Frankly, it's not a book I would've picked up under normal circumstances, but the jacket caught my eye. Then I read the blurb at the back, which seemed different and interesting. I was also intrigued by the name of the author. 'Amish' sounded very mystical. It's an entirely different story that he turned out to be some Amish Trivedi!!
Anyway, the story is set in 1900 B.C. in what is now known as the Indus Valley Civilization (called Meluha by the people living in that period). Meluha is an utopian empire created many centuries earlier by Lord Ram and inhabited by the Suryavanshis. However, they face annihilation as their life-giving river - the Saraswati - is gradually dying. At the same time, they face terrorist attacks from the Chandravanshis, who are corrupt, immoral and unethical - basically the anti-thesis of the Suryavanshis. To make matters worse, the Chandravanshis have allied with the Nagas - a sinister race of deformed humans with astonishing martial skills. The only hope for the Suryavanshis is an ancient legend which says that ‘when evil reaches epic proportions, when all seems lost, when it appears that your enemies have triumphed, a hero will emerge’.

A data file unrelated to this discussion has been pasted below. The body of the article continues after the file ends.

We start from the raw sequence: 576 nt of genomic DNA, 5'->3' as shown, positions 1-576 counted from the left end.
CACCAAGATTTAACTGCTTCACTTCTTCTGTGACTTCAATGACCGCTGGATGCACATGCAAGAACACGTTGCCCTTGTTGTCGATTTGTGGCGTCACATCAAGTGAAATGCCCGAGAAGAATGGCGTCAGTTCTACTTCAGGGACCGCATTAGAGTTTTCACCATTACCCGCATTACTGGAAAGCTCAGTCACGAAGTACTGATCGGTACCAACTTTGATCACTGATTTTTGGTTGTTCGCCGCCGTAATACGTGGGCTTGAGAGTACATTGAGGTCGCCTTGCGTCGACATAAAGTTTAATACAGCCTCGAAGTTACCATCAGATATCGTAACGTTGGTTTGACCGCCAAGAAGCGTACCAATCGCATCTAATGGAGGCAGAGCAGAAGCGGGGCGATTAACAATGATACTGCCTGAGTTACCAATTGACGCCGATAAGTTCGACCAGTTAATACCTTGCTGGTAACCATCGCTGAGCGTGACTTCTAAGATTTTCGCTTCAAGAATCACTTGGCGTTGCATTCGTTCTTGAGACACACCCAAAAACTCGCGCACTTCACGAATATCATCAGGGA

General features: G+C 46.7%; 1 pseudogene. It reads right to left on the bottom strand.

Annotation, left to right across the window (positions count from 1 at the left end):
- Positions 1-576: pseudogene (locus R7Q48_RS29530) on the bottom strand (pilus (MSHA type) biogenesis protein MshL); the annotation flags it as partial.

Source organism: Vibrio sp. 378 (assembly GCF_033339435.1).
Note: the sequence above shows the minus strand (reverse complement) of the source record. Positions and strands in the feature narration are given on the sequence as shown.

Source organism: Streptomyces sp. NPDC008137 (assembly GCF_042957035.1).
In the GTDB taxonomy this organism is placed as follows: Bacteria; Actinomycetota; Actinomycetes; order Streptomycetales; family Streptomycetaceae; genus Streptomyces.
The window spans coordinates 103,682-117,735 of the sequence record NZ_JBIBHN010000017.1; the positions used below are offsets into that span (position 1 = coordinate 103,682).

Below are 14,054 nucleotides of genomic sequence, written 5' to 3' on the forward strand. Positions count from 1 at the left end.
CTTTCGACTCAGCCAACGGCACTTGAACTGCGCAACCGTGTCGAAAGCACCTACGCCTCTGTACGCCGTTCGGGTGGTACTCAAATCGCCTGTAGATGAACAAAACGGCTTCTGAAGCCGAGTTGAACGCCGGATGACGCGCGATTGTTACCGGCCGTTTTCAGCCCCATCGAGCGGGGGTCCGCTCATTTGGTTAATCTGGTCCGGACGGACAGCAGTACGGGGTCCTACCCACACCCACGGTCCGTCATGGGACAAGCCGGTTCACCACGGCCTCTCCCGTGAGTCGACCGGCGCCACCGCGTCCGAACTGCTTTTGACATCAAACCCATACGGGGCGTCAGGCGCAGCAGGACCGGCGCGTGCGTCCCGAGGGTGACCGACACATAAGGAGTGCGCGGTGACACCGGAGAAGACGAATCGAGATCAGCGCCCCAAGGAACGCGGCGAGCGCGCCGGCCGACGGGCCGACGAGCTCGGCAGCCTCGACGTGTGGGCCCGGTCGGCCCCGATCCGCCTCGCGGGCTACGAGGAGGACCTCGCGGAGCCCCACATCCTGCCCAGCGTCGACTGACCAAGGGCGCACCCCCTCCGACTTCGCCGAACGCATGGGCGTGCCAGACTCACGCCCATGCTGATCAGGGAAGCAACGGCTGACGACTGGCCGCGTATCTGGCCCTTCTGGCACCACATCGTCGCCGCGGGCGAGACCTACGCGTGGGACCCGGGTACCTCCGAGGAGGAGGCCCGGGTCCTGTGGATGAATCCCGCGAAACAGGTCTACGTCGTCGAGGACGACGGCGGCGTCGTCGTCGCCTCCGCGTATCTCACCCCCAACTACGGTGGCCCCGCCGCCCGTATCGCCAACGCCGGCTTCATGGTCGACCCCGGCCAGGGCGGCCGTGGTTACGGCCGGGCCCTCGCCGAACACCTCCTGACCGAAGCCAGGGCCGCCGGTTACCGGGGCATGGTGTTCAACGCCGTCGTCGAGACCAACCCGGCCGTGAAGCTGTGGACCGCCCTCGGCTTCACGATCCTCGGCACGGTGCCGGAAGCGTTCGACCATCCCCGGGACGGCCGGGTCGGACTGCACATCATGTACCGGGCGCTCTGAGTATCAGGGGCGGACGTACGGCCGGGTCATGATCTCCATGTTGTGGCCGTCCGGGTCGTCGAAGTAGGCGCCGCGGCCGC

I really liked the book. It seems to be vey well researched. The story is fantastic. It's based on the premise that all Gods, including Shiva, started out as regular human beings. It was their deeds - their karma - due to which they came to be considered Gods.
Even though the story is based really back in time and there's a certain amount of awe and reverence attached to gods among Indians, the characterization of Shiva, the protagonist, is such that you really connect with him. Also, the author has woven certain incidents - such as why Shiva came to be called the 'Neelkanth', how the slogan of 'har har mahadev' came about, how the 'trishul' came into existence etc. - very beautifully into the narrative. There's even a cute love story in there, with just the right amount of mush!
My only issue was with the language, especially during conversations between the characters. The language is very American. It feels really out of place considering we're talking ancient India (1900 B.C.) and sort of takes away from the book. "What's wrong with you, woman?", "Oh come on, man!" and "It's a deal!" don't quite sit well on the lips of Gods & Goddesses, do they?
However, inspite of the language the book is very engaging. It'll have you hooked. A word of caution though : this book is part of a trilogy, so obviously it ends at a point that will make you buy the next book in the series as well. Now, we all know how sequels go, so we can only hope the subsequent books are not a let down.